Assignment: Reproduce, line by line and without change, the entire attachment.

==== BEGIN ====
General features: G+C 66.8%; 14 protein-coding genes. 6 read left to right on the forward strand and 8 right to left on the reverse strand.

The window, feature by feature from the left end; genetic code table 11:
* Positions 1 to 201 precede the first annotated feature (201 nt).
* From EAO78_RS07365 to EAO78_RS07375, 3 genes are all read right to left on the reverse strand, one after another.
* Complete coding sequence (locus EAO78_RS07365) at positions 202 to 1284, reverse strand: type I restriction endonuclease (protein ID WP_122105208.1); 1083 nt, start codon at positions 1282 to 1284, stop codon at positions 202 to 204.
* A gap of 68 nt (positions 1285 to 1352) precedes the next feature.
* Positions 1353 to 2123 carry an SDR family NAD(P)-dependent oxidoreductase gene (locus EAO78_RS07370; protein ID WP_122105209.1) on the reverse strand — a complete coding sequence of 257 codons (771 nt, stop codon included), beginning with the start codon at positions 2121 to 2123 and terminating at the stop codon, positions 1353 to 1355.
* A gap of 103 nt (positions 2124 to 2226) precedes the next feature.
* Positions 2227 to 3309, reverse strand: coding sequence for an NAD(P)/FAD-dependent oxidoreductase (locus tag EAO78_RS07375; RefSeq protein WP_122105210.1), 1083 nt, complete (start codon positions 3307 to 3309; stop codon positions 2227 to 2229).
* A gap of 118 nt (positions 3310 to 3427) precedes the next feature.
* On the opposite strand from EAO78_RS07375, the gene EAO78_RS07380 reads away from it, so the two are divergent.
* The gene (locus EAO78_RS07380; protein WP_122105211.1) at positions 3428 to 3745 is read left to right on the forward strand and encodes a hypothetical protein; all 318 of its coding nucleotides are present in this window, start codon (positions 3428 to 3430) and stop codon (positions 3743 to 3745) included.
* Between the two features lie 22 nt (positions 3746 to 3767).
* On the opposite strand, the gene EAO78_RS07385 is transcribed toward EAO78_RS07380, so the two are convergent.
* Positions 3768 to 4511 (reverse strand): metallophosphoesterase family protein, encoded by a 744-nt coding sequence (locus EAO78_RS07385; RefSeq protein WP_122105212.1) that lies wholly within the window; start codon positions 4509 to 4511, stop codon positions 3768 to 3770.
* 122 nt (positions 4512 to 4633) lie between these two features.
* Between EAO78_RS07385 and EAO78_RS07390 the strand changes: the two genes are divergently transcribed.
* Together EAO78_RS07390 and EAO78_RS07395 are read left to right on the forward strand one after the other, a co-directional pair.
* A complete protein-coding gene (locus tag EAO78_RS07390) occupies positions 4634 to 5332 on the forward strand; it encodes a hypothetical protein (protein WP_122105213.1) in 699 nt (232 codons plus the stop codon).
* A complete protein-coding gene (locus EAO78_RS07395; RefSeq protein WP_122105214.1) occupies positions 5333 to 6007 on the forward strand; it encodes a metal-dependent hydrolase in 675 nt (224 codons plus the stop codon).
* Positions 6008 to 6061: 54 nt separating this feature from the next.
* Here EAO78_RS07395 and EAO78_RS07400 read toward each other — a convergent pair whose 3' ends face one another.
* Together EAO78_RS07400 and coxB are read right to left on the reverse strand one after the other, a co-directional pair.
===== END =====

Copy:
General features: G+C 66.8%; 14 protein-coding genes. 6 read left to right on the forward strand and 8 right to left on the reverse strand.

The window, feature by feature from the left end; genetic code table 11:
* Positions 1 to 201 precede the first annotated feature (201 nt).
* From EAO78_RS07365 to EAO78_RS07375, 3 genes are all read right to left on the reverse strand, one after another.
* Complete coding sequence (locus EAO78_RS07365) at positions 202 to 1284, reverse strand: type I restriction endonuclease (protein ID WP_122105208.1); 1083 nt, start codon at positions 1282 to 1284, stop codon at positions 202 to 204.
* A gap of 68 nt (positions 1285 to 1352) precedes the next feature.
* Positions 1353 to 2123 carry an SDR family NAD(P)-dependent oxidoreductase gene (locus EAO78_RS07370; protein ID WP_122105209.1) on the reverse strand — a complete coding sequence of 257 codons (771 nt, stop codon included), beginning with the start codon at positions 2121 to 2123 and terminating at the stop codon, positions 1353 to 1355.
* A gap of 103 nt (positions 2124 to 2226) precedes the next feature.
* Positions 2227 to 3309, reverse strand: coding sequence for an NAD(P)/FAD-dependent oxidoreductase (locus tag EAO78_RS07375; RefSeq protein WP_122105210.1), 1083 nt, complete (start codon positions 3307 to 3309; stop codon positions 2227 to 2229).
* A gap of 118 nt (positions 3310 to 3427) precedes the next feature.
* On the opposite strand from EAO78_RS07375, the gene EAO78_RS07380 reads away from it, so the two are divergent.
* The gene (locus EAO78_RS07380; protein WP_122105211.1) at positions 3428 to 3745 is read left to right on the forward strand and encodes a hypothetical protein; all 318 of its coding nucleotides are present in this window, start codon (positions 3428 to 3430) and stop codon (positions 3743 to 3745) included.
* Between the two features lie 22 nt (positions 3746 to 3767).
* On the opposite strand, the gene EAO78_RS07385 is transcribed toward EAO78_RS07380, so the two are convergent.
* Positions 3768 to 4511 (reverse strand): metallophosphoesterase family protein, encoded by a 744-nt coding sequence (locus EAO78_RS07385; RefSeq protein WP_122105212.1) that lies wholly within the window; start codon positions 4509 to 4511, stop codon positions 3768 to 3770.
* 122 nt (positions 4512 to 4633) lie between these two features.
* Between EAO78_RS07385 and EAO78_RS07390 the strand changes: the two genes are divergently transcribed.
* Together EAO78_RS07390 and EAO78_RS07395 are read left to right on the forward strand one after the other, a co-directional pair.
* A complete protein-coding gene (locus tag EAO78_RS07390) occupies positions 4634 to 5332 on the forward strand; it encodes a hypothetical protein (protein WP_122105213.1) in 699 nt (232 codons plus the stop codon).
* A complete protein-coding gene (locus EAO78_RS07395; RefSeq protein WP_122105214.1) occupies positions 5333 to 6007 on the forward strand; it encodes a metal-dependent hydrolase in 675 nt (224 codons plus the stop codon).
* Positions 6008 to 6061: 54 nt separating this feature from the next.
* Here EAO78_RS07395 and EAO78_RS07400 read toward each other — a convergent pair whose 3' ends face one another.
* Together EAO78_RS07400 and coxB are read right to left on the reverse strand one after the other, a co-directional pair.